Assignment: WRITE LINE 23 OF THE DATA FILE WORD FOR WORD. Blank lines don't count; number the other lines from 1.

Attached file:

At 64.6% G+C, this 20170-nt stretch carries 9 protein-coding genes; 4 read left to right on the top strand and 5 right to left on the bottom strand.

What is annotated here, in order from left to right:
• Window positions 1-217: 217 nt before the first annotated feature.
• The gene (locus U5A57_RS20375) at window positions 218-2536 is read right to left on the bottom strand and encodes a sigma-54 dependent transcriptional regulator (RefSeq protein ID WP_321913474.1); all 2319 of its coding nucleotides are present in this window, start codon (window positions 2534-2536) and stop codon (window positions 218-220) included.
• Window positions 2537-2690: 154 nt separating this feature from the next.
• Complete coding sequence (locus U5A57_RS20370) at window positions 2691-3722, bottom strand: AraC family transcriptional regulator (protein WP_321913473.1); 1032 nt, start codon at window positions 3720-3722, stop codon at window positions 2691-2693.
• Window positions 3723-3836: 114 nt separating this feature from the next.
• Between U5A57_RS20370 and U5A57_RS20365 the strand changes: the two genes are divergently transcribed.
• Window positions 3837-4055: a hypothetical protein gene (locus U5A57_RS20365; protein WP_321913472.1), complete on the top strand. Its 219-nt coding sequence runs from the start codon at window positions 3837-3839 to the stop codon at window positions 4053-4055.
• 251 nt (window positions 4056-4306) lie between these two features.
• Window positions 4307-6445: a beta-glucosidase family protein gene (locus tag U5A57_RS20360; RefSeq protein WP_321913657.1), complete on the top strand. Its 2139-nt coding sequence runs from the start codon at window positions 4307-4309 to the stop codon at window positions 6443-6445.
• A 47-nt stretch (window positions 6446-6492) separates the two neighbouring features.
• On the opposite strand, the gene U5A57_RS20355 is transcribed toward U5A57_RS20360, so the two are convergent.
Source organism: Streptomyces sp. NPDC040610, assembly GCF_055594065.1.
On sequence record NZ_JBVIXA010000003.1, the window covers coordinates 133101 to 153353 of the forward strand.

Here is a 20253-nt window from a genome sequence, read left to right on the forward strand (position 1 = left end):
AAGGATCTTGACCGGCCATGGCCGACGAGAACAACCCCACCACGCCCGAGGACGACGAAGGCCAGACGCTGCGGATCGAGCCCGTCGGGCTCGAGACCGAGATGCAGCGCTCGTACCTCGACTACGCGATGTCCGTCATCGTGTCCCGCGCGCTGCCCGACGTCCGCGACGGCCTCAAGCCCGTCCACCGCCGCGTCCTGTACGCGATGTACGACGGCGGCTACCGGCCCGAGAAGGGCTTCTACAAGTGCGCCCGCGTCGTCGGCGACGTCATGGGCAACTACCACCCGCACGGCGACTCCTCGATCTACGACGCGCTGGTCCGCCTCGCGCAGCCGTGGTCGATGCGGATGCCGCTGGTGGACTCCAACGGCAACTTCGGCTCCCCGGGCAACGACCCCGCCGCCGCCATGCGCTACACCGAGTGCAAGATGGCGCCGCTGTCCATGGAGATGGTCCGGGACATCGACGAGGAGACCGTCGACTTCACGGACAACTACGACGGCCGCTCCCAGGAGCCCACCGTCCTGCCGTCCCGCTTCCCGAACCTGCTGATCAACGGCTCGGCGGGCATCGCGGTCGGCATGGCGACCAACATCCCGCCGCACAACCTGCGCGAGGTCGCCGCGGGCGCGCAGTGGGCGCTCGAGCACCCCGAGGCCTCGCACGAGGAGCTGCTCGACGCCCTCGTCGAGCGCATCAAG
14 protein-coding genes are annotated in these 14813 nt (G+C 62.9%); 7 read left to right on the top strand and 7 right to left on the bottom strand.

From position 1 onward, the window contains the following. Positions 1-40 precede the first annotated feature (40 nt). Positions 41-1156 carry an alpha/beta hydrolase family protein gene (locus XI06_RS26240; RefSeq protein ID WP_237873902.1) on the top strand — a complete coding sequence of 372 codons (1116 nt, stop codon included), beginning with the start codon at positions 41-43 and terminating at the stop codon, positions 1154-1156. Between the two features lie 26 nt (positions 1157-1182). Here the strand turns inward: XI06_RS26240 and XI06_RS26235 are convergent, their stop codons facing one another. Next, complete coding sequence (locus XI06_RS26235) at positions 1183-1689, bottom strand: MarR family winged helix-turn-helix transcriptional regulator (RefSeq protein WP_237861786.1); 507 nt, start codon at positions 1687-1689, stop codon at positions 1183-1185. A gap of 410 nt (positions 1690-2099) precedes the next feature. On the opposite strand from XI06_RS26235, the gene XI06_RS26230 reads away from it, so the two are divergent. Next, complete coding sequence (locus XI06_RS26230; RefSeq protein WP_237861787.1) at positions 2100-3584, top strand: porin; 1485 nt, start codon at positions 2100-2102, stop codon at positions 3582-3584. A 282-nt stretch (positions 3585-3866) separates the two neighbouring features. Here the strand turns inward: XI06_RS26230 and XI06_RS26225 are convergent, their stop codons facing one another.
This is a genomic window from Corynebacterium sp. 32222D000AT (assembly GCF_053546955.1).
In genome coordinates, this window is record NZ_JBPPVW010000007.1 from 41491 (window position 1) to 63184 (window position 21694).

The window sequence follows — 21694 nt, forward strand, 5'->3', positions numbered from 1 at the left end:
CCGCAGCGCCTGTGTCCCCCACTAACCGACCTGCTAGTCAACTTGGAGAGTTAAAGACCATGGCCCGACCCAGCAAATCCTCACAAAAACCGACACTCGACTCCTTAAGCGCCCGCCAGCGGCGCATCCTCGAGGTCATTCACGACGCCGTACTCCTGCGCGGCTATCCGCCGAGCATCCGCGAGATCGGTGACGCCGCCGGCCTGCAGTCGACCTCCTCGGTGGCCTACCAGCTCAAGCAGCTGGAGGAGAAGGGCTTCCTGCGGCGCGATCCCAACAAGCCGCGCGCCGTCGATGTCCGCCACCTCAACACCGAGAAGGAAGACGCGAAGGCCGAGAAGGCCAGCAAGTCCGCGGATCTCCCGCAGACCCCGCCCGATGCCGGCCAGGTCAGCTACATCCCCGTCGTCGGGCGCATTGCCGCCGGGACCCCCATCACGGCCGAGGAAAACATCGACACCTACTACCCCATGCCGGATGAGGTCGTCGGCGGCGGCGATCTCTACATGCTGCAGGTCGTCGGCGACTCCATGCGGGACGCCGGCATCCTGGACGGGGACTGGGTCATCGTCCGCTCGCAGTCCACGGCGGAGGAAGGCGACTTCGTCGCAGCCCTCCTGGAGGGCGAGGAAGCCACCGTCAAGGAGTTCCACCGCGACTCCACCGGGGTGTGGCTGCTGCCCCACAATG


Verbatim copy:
CCGCAGCGCCTGTGTCCCCCACTAACCGACCTGCTAGTCAACTTGGAGAGTTAAAGACCATGGCCCGACCCAGCAAATCCTCACAAAAACCGACACTCGACTCCTTAAGCGCCCGCCAGCGGCGCATCCTCGAGGTCATTCACGACGCCGTACTCCTGCGCGGCTATCCGCCGAGCATCCGCGAGATCGGTGACGCCGCCGGCCTGCAGTCGACCTCCTCGGTGGCCTACCAGCTCAAGCAGCTGGAGGAGAAGGGCTTCCTGCGGCGCGATCCCAACAAGCCGCGCGCCGTCGATGTCCGCCACCTCAACACCGAGAAGGAAGACGCGAAGGCCGAGAAGGCCAGCAAGTCCGCGGATCTCCCGCAGACCCCGCCCGATGCCGGCCAGGTCAGCTACATCCCCGTCGTCGGGCGCATTGCCGCCGGGACCCCCATCACGGCCGAGGAAAACATCGACACCTACTACCCCATGCCGGATGAGGTCGTCGGCGGCGGCGATCTCTACATGCTGCAGGTCGTCGGCGACTCCATGCGGGACGCCGGCATCCTGGACGGGGACTGGGTCATCGTCCGCTCGCAGTCCACGGCGGAGGAAGGCGACTTCGTCGCAGCCCTCCTGGAGGGCGAGGAAGCCACCGTCAAGGAGTTCCACCGCGACTCCACCGGGGTGTGGCTGCTGCCCCACAATG